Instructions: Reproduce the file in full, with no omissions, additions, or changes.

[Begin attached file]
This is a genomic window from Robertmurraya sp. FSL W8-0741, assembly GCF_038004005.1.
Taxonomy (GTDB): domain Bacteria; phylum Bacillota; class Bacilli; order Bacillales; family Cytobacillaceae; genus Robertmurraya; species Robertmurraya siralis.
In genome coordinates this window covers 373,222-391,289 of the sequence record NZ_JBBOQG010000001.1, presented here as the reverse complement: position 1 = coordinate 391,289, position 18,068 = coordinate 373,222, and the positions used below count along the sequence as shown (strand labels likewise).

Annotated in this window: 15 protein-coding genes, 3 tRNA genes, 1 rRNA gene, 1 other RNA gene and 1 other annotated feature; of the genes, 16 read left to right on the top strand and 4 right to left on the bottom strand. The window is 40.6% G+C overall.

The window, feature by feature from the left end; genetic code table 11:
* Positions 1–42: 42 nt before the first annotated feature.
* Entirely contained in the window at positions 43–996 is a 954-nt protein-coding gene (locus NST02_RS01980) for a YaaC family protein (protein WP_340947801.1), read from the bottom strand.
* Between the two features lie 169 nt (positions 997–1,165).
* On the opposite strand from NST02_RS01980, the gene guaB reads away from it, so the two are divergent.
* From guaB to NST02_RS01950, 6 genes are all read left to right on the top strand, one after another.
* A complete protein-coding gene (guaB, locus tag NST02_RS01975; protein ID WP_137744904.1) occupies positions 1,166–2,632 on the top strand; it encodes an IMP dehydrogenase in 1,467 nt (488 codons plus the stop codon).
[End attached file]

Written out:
This is a genomic window from Robertmurraya sp. FSL W8-0741, assembly GCF_038004005.1.
Taxonomy (GTDB): domain Bacteria; phylum Bacillota; class Bacilli; order Bacillales; family Cytobacillaceae; genus Robertmurraya; species Robertmurraya siralis.
In genome coordinates this window covers 373,222-391,289 of the sequence record NZ_JBBOQG010000001.1, presented here as the reverse complement: position 1 = coordinate 391,289, position 18,068 = coordinate 373,222, and the positions used below count along the sequence as shown (strand labels likewise).

Annotated in this window: 15 protein-coding genes, 3 tRNA genes, 1 rRNA gene, 1 other RNA gene and 1 other annotated feature; of the genes, 16 read left to right on the top strand and 4 right to left on the bottom strand. The window is 40.6% G+C overall.

The window, feature by feature from the left end; genetic code table 11:
* Positions 1–42: 42 nt before the first annotated feature.
* Entirely contained in the window at positions 43–996 is a 954-nt protein-coding gene (locus NST02_RS01980) for a YaaC family protein (protein WP_340947801.1), read from the bottom strand.
* Between the two features lie 169 nt (positions 997–1,165).
* On the opposite strand from NST02_RS01980, the gene guaB reads away from it, so the two are divergent.
* From guaB to NST02_RS01950, 6 genes are all read left to right on the top strand, one after another.
* A complete protein-coding gene (guaB, locus tag NST02_RS01975; protein ID WP_137744904.1) occupies positions 1,166–2,632 on the top strand; it encodes an IMP dehydrogenase in 1,467 nt (488 codons plus the stop codon).